WATCH: Bruce Willis Shows David Letterman His Invention for Eating Corn on the Cob

08/19/2014 at 12:37 PM ET

Carla Hall Vegetarian Eggplant Stir Fry Recipe

We know that Bruce Willis plays a mean harmonica thanks to his appearance on Saturday Night Live last fall. What we didn’t know is that he’s an inventor, too!

Introducing the Bruce Willis Hands-Free Corn-Eating System. Willis debuted his clever invention on The Late Show with David Letterman last night. The gadget uses a harmonica neck rack to hold the corn cob right at the perfect level for chowing down. It might not be the tidiest way to enjoy corn on the cob, but it is convenient if you’re at a barbecue and already juggling a plate.

Willis even demonstrated how you can share your corn on the cob with a friend when using his hands-free contraption by getting Letterman to take a few bites as well.

We’re a bit more skeptical of his method of adding butter to the corn, but not every invention can be a slam dunk. Check out the video of Willis’s appearance below.

No word on whether or not Willis will be marketing his hands-free corn-eating system, or if we’ll just have to DIY our own version. But it’s definitely a celebrity Kickstarter we’d support.

—Kristin Appenbrink

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The Latest Craze in Disco Styles Is See-Through Jeans—but Beware of Foggy Bottoms
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The Latest Craze in Disco Styles Is See-Through Jeans—but Beware of Foggy Bottoms

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On a clear day, you can see forever—or at least that’s the wicked thought behind L.A. designer Agi Berliner’s transparent idea: see-through jeans. Exhibitionists notwithstanding, most folks wear them over bathing suits or as attention-getting evening wear with halters, garter belts and body stockings. Created for the disco crowd, the $34 jeans are selling like, well, hot pants. In just six weeks, 25,000 pairs have already been sold in such major department store chains as Macy’s, Bonwit’s and Saks.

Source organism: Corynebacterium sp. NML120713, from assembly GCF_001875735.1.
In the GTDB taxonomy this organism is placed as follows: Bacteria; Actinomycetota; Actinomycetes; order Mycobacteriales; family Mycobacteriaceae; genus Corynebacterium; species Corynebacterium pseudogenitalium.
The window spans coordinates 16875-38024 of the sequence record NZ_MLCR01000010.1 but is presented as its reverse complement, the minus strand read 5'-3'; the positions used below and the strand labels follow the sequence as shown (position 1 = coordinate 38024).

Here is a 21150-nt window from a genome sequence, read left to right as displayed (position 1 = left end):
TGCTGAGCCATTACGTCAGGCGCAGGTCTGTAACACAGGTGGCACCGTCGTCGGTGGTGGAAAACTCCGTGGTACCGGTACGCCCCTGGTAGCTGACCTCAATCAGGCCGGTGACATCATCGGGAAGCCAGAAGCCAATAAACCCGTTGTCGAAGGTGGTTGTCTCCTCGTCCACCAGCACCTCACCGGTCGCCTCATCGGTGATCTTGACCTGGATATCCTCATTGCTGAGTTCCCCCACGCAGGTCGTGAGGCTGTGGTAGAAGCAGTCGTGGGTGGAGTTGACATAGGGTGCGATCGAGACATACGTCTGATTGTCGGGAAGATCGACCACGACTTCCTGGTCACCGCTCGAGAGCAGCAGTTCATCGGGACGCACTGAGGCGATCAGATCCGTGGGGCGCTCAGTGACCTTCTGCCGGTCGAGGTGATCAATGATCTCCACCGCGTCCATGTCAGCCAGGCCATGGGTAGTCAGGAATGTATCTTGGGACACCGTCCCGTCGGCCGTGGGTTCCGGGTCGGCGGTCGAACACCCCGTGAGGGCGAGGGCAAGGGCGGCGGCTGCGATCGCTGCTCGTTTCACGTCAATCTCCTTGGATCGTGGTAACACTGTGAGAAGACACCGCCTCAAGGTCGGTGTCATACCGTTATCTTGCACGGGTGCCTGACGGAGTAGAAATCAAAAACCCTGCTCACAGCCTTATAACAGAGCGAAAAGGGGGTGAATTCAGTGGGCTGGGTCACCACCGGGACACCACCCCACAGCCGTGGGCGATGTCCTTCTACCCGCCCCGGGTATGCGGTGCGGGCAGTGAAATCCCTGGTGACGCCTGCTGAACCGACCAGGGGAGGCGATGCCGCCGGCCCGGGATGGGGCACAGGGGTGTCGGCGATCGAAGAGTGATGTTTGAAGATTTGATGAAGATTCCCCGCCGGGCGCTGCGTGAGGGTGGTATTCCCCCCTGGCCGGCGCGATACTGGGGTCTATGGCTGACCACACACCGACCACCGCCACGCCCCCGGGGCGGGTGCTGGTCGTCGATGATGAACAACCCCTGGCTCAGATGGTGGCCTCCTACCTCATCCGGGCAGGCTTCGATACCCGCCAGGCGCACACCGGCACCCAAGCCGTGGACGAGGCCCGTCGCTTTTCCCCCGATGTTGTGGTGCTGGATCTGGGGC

“What’s limiting American designers is that we’re afraid to do something different,” says Berliner, 32, a Hungarian émigré who fled with her family to the U.S. in 1956. Agi thought up the gimmick in London while marveling at the way plastics were being employed by designers of punk fashion. In her L.A. office, where she designs for La Parisienne junior sportswear, Agi spent five days on the phone and six weeks testing to come up with the right plastic.

Agi herself tried out the French-cut jeans with the zipper in front, and quickly found several problems: Some plastics tore away from stitching, others wouldn’t bend and all fogged with perspiration. The ideal material proved to be a vinyl supplied by a bookbinder. The steam was eliminated with a series of vents behind the knees and in the crotch. “They’re no hotter than polyester pants,” claims Agi, “and if you wear them with tights, they won’t stick to your legs.”

Whatever the discomfort and despite the problem of Saturday night feverishness, discomaniacs report one major advantage of the plastic pants: no laundry bills. To keep Berliner’s see-through jeans clear, all the wearer needs is a little Windex.

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Maggie on

Attempted diversion for what is happening with his daughters and former wife.

LL on

I can’t believe I used to find him attractive. Ugh.

Rich on

Sorry Bruce, Charlie Chaplin did this with much better comic effect in his movie “Modern Times”.

deliah on

And what is happening Maggie?

hs on

CORmonica harhar

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